Tuesday, June 16, 2009

Review: Robert E. Howard's "The Frost-Giants Daughter (Gods of theNorth)"

This is a short tale, which takes up at the end of a battle between the wolves of Bragi and the Vanir on icy plains in the frozen Nordheim. After Conan kills the last enemy a woman, Atali, appears before him. She is nearly naked, covered only by a gossamer veil. She taunts him, whereby Conan chases after her. Conan is led into an ambush where Atali?s frost-giant brothers attack him. Conan defeats the frost-giants, after which Atali fleas in fright. Conan chases after her and finally catches her; she pleads for her father the Frost-Giant god Ymir, to saver her. Atali disappears in a pillar of blue flame, and Conan is rendered unconscious. Conan is awakened by allies who arrived at the battle site after the battle was over and tracked him across the frozen waste. One old fighter tells the tale of how the daughter of the Ymir haunts battle fields in order to lure men, weak from battle to be slain by her brothers, and their victim?s hearts given to their father as a sacrifice. The men don?t believe the old fighter, and believe Conan is suffering the effects of a blow to the head received during battle. But the story ends with Conan still holding the gossamer veil; he tore from Atali?s body before her father spirited her away.

This story is short and easy to read, and is largely derived from Greek mythology. It is one of the first stories written by Howard to chronicle Conan?s life. The story was not published in Howard?s life, but has appeared in different versions and in some times with different heroes since 1976.

What is Howard telling us about Conan in this story? Within the first few paragraphs Howard shows that Conan is by far the best warrior. After this Howard brings in Atalia, and shows Conan captivated by her beauty and taken over with desire to have her, all of the sudden the powerful warrior is subject to the charms of a woman. At this point Conan is depicted as supremely confident and powerful when in battle, but in affairs of the heart he is lead by his libido. At this point Atali clearly has the upper hand and is in control of the situation. When Conan meets the frost-giant brothers and defeats them in battle, Howard once again shows how ultimately superior Conan is on the battle field, but this is quickly negated when he runs after Atali heading to his libido. It can be argued here that Conan is more animalistic and less of a thinking human, but I would disagree since at this point there is alos a subtle change in Conan?s reason for chasing after Atali, lust is still a primary factor, but now it is tinged with revenge and retribution for being led into an ambush. When Conan proves that his constitution is superior to Atali, but chasing her across the frozen land and capturing her, she is left with only one means of escape, she calls on her father, Yamir. At this point Conan has his prize taken from him by divine intervention and is left unconscious. Howard shows us that Conan is a worthy opponent to godlike beings; yet, what is interesting here is that Conan does not even know himself that he is a worthy opponent. Although Conan doesn?t defeat Yamir in physical combat he defeats his champions, which in and of itself is worthy of legend.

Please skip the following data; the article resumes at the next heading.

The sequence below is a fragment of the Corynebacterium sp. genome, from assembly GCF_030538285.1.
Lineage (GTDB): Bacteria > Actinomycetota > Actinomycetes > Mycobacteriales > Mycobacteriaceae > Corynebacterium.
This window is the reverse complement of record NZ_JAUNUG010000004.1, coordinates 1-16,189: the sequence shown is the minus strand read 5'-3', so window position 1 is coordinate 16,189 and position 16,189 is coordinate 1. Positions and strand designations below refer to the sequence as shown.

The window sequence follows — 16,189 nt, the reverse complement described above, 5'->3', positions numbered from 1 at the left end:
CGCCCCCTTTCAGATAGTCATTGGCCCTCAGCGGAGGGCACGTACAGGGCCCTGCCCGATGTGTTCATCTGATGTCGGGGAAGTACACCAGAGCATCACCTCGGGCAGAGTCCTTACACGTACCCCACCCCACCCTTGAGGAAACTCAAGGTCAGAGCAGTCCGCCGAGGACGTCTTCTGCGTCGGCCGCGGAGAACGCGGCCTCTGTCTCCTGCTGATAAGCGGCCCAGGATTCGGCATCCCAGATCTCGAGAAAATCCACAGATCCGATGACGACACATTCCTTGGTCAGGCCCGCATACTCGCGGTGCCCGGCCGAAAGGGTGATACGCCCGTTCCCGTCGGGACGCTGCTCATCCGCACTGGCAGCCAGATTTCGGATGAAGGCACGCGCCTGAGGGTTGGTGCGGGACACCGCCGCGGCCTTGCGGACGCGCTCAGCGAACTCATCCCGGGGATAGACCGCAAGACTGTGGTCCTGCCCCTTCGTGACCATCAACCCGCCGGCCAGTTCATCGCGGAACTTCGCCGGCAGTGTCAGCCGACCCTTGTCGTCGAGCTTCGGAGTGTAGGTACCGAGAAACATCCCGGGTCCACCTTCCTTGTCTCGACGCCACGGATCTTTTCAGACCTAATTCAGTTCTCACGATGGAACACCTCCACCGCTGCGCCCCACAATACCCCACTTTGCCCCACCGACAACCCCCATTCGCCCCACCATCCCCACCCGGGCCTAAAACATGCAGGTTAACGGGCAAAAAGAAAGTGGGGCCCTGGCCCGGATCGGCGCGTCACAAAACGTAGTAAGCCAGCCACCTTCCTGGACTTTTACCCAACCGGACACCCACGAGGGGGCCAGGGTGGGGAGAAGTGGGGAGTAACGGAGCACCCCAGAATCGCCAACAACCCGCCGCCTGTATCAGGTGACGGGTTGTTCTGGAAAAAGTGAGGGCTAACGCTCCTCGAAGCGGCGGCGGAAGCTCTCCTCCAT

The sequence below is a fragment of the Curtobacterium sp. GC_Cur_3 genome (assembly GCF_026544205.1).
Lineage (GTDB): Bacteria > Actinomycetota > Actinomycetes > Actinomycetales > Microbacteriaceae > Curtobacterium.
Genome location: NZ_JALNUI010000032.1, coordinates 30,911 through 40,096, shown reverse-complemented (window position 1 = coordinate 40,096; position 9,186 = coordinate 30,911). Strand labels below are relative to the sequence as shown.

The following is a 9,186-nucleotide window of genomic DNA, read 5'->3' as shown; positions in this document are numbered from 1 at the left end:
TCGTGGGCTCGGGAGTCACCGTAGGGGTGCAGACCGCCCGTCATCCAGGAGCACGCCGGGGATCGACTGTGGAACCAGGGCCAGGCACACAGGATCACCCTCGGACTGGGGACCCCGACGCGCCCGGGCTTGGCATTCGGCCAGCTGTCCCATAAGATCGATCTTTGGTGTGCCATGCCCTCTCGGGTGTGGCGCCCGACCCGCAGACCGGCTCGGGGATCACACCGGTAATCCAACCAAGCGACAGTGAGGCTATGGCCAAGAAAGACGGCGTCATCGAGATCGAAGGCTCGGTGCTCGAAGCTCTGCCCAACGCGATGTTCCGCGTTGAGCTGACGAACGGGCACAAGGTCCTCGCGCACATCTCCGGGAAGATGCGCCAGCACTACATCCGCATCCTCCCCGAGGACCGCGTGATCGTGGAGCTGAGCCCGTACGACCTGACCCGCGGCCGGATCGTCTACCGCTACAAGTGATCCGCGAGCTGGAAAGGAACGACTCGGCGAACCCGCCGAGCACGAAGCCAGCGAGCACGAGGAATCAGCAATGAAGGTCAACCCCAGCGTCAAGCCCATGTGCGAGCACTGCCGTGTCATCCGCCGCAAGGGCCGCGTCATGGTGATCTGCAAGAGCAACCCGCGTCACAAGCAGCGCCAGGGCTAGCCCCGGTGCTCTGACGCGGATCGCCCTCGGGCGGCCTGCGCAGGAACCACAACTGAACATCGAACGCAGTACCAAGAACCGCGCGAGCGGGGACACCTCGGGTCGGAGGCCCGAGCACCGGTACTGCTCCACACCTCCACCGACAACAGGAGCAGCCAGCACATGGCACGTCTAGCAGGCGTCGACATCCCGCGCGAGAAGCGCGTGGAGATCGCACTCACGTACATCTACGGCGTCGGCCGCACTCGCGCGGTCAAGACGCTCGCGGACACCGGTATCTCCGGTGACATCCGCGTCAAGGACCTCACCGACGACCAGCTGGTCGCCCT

A lot can be said on what this alludes to and questions that arise. If Atali is the daughter of a God, how is it that she is captured by Conan? If the brothers are sons of a God, how is it that Conan is able to kill them so easily? What is Howard trying to say about Conan? It almost appears as if Howard is implying that Conan is similar to Hercules who was the offspring of the union between a human and a God. As the history of Conan goes he does not bear Godly blood, even though time and again he battles superhuman beings and wins. I believe Howard was merely using these super beings as justifiable threats against Conan, and as a way of giving the character a mythical foundation of which to write further tales. Conan is the classic hero, and this story is an excellent portrait of what a hero should be. He is strong in battle against his enemies, yet he can be overcome, and in this case it is his desire for Atali that gets him in trouble.

The Frost-Giants Daughter is told with a fine mix of dialogue and narrative, allowing Howard to paint a very visual and detailed landscape for the reader to enter.

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